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Hair Algae

Discussion in 'Algae Control' started by jerime, Feb 2, 2005.

  1. jerime

    jerime Expired Subscriber

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    Hi tom, what is the best way to fight it in a healthy well growing tank? everything seems to grow well, but among the glosso and the wallichi there are clumps of long ugly green hairs.
    ph 6.7-6.8
    kh 5
    no3 30
    po4 0.8-1.0
    good amounts of K and FE
    light 10 hours of 1W/L
     
  2. jerime

    jerime Expired Subscriber

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    Re: Hair Algae

    ? sorry but still waiting :)
     
  3. Tom Barr

    Tom Barr Founder
    Staff Member Administrator

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    Re: Hair Algae

    Did you see the hair algae thread I added?

    Regards,
    Tom Barr

    Hair algae tends to bug folks more than others, good nutrients alone often cannot eradicate it.
    But good nutrients can prevent it from infesting your tank.
    The problem: how to get rid of what's there.

    Prevention:
    Sterile technique: Dip everything in H2O2/Bleach etc, prevent any water, fish waste from allowing any spores into the tank.
    Once the algae does make it past this line of defense:

    Rapid response:
    This is where many fail, they hope it'll just go away. Seldom does that occur. Many think it'll be taken care 5 days from now when they do a water change, that typically works. But if you see algae, that means something else is wrong, something that affects plant growth. Algae will respond first to these changes.

    Neglected tank with bad infestation:
    Okay, so you have slacked off, now you have a nice infestation. Hair algae that infest gravel pieces: rotate the gravel's top 1" under, no light, no growth, bury the algae alive(think cheesy horror film). This is fairly easy.
    Plants: prune the stuff off, pick and preen. If this is bothersome, remember the rapid response next time, it's easier to deal with a small patch rather than ignoring a problem and hoping it goes away. Uproots the plants and give them a good inspection, work each section of the tank, perhaps 1/4 to 1/2 of the bottom surface at a time each week, after a couple of three weeks, algae will be gone. Adding good nutrients during that time will select for the plants even further.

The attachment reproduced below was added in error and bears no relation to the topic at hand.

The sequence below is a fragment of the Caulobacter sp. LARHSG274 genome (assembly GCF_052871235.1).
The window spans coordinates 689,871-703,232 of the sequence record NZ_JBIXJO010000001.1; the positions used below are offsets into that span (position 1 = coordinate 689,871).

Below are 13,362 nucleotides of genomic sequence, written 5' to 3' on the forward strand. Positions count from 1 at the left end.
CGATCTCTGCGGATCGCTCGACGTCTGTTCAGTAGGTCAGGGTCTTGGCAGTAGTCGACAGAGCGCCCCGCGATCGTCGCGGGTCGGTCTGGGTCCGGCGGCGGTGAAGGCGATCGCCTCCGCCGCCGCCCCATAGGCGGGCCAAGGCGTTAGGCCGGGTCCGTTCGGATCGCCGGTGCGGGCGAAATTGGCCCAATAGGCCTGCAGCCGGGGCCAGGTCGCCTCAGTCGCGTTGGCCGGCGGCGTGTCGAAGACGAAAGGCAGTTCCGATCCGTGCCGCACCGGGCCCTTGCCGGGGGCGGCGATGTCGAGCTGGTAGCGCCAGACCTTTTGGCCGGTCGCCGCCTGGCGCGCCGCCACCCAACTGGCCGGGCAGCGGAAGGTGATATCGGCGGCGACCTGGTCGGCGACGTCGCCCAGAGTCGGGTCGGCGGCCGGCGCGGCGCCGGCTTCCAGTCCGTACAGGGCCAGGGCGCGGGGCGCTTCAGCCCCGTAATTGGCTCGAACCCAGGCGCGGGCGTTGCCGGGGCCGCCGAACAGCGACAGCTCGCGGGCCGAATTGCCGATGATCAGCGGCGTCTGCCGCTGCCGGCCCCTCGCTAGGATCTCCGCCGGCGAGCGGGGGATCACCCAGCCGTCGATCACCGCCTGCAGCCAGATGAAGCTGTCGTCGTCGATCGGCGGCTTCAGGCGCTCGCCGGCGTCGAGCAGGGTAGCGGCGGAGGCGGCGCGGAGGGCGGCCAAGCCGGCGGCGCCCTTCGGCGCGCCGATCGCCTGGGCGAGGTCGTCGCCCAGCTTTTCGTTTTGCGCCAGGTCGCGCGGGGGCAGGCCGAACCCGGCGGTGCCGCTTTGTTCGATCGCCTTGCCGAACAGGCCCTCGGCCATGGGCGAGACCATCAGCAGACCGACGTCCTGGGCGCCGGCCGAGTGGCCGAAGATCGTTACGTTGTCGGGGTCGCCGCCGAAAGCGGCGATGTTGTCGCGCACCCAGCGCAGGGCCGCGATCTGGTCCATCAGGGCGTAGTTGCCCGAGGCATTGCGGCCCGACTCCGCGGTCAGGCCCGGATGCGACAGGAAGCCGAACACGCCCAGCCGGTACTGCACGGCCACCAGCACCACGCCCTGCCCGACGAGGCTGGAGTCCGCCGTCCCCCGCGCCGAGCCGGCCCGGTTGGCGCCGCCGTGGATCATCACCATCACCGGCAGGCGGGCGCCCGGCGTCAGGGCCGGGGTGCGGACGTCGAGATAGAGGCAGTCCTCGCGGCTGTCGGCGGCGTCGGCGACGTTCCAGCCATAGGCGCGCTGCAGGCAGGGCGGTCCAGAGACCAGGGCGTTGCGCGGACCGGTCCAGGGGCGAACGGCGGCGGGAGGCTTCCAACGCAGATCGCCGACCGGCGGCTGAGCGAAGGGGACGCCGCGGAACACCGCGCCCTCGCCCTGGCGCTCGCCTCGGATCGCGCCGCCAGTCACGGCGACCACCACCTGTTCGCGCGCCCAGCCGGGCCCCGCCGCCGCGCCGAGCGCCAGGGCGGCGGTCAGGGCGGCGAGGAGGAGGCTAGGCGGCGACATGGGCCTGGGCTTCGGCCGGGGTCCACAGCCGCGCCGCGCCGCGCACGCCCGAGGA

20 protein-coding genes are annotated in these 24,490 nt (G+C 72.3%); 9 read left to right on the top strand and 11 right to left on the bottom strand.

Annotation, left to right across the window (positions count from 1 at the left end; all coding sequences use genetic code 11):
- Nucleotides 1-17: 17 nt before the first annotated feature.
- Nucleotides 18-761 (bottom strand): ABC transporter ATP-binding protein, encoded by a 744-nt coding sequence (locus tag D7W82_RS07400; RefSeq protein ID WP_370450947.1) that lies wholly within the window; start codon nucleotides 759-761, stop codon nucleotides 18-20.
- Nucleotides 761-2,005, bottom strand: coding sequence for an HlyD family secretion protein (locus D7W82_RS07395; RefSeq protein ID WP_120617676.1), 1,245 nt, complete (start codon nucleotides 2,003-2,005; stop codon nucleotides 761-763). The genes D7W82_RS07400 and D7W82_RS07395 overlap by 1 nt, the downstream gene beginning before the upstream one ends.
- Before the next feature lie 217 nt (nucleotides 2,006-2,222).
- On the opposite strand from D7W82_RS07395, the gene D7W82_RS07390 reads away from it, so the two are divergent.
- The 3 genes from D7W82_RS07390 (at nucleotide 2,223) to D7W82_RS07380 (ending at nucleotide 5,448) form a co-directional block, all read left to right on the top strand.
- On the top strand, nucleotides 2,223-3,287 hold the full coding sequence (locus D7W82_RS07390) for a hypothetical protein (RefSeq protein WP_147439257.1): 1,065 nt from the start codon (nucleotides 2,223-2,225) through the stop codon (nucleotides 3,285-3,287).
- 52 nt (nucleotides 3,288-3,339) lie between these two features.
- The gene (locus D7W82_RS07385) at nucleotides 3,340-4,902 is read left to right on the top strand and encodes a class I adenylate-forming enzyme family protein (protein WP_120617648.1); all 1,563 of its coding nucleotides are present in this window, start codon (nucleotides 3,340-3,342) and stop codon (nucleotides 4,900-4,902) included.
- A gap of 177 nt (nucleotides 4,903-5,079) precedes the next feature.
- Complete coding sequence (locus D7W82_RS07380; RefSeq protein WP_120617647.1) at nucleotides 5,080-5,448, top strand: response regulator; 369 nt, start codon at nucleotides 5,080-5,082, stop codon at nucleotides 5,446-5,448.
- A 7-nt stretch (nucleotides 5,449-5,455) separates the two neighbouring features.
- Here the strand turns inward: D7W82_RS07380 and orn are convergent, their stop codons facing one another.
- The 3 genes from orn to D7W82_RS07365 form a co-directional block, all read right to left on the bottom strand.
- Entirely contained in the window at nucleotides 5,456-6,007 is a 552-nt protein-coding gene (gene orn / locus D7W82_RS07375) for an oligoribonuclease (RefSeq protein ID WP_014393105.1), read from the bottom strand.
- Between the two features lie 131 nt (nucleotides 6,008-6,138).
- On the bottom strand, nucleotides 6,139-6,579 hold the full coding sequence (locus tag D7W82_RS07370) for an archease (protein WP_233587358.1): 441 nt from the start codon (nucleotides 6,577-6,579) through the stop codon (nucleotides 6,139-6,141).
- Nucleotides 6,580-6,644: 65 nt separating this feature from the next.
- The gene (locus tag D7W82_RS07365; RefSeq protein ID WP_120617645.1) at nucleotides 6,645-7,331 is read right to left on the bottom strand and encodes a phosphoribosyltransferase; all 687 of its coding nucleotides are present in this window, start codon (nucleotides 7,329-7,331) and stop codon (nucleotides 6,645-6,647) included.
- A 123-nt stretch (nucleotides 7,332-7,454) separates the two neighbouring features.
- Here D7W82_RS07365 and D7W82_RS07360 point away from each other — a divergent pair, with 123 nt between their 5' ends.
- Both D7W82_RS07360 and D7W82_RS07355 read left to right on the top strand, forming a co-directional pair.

Pull up everything from those sections, clean it. Clean the filter, net out any dead leaves, fluff the plants, and any dirt that's around the tank after you are done trimming. Get everything out of there. Clean your equipment,driftwood and rocks. Bleach and H2O2 are good for this. H2O2 on wood, the rest: bleach.
    Add some Amano shrimps etc.

    Now if you remove all the algae or most of it, then you add good nutrients, after a few repeats of this, algae will not do very well no matter what.
    You have totally reduce the biomass of algae, increased the ability of the plants to grow and be healthy, removed the algae from surfaces, only young wimpy zoospores are left looking to grow on surfaces. They take a while to grow up into harder to eradicate adults, so by the next 3-4 days or week, you hit them again, they will die off and only very resistant seasonal spores will remain. These spores are not like the zoospores, they need a large change in the conditions to thrive and bloom/activate their growth.

    Generally things like a decline in CO2 or O2 levels, increased light(with no increase in CO2/nutrients etc), NH4 and temperature.
    Of course neglect helps these things occur in our tanks.

    If you keep up on it, then things go well, if you do not want to keep up on it or find you don't... even if you want to, try less light, then if that's still not enough, go non CO2.

    Hair algae is much like duckweed or other plant like weeds. Cladophora is a lot like a plant and is in Plantae: this species possesses: Chl a and b, starch as a storage product, same chloroplast type as vascular plants and pigments. Green spot algae and Chara are both green algae that are highly evolved and do well in most plant tanks. Hair algae is not far behind. Now what does air do to smaller algae that can live on less nutrients? It blocks the light below, same deal with plants, they out compete algae for light, so at lower lighting, the plants do very well. Rather than breaking the light cycle up, it's a question of competing for the light itself.
    You can run a UV after a good pruning/cleaning, you can run a diatom, you can add Excel, you can add H2O2, you can add copper at lower doses(just like H2O2).
    Once you get things settled and do this the following week, these are not needed. I don't need them and simply don't use them any longer. I know the tank will balance out and in favor of the plants.

    Folks that have done reworks and tried this know things will be okay and you do not need to use other things other than pruning, water changes, good nutrient levels. It's the same old thing 1000 times.

    time for me to go prune my neglected tanks at home.


    Enjoy

    Tom Barr
     
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